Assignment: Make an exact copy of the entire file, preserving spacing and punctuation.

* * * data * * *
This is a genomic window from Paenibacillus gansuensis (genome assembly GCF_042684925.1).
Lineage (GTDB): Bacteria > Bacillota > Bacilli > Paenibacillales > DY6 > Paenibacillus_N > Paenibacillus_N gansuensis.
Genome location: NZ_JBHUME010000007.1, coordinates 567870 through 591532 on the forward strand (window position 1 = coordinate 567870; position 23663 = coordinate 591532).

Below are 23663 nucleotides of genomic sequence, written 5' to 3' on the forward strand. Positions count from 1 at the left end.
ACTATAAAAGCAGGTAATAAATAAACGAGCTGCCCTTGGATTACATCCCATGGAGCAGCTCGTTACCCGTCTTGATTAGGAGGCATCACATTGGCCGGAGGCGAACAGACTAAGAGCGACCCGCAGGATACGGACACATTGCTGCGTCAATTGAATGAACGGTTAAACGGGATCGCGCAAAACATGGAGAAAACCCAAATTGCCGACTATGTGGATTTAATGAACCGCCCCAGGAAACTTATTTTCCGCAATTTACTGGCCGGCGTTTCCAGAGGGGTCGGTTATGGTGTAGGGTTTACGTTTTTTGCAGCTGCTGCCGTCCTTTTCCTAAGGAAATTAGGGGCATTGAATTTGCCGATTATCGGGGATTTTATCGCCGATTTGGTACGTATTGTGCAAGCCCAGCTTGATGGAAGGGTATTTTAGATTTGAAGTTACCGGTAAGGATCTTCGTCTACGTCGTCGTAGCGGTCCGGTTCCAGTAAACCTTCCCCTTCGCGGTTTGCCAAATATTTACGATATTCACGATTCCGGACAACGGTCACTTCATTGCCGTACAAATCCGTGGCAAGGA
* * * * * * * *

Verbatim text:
This is a genomic window from Paenibacillus gansuensis (genome assembly GCF_042684925.1).
Lineage (GTDB): Bacteria > Bacillota > Bacilli > Paenibacillales > DY6 > Paenibacillus_N > Paenibacillus_N gansuensis.
Genome location: NZ_JBHUME010000007.1, coordinates 567870 through 591532 on the forward strand (window position 1 = coordinate 567870; position 23663 = coordinate 591532).

Below are 23663 nucleotides of genomic sequence, written 5' to 3' on the forward strand. Positions count from 1 at the left end.
ACTATAAAAGCAGGTAATAAATAAACGAGCTGCCCTTGGATTACATCCCATGGAGCAGCTCGTTACCCGTCTTGATTAGGAGGCATCACATTGGCCGGAGGCGAACAGACTAAGAGCGACCCGCAGGATACGGACACATTGCTGCGTCAATTGAATGAACGGTTAAACGGGATCGCGCAAAACATGGAGAAAACCCAAATTGCCGACTATGTGGATTTAATGAACCGCCCCAGGAAACTTATTTTCCGCAATTTACTGGCCGGCGTTTCCAGAGGGGTCGGTTATGGTGTAGGGTTTACGTTTTTTGCAGCTGCTGCCGTCCTTTTCCTAAGGAAATTAGGGGCATTGAATTTGCCGATTATCGGGGATTTTATCGCCGATTTGGTACGTATTGTGCAAGCCCAGCTTGATGGAAGGGTATTTTAGATTTGAAGTTACCGGTAAGGATCTTCGTCTACGTCGTCGTAGCGGTCCGGTTCCAGTAAACCTTCCCCTTCGCGGTTTGCCAAATATTTACGATATTCACGATTCCGGACAACGGTCACTTCATTGCCGTACAAATCCGTGGCAAGGA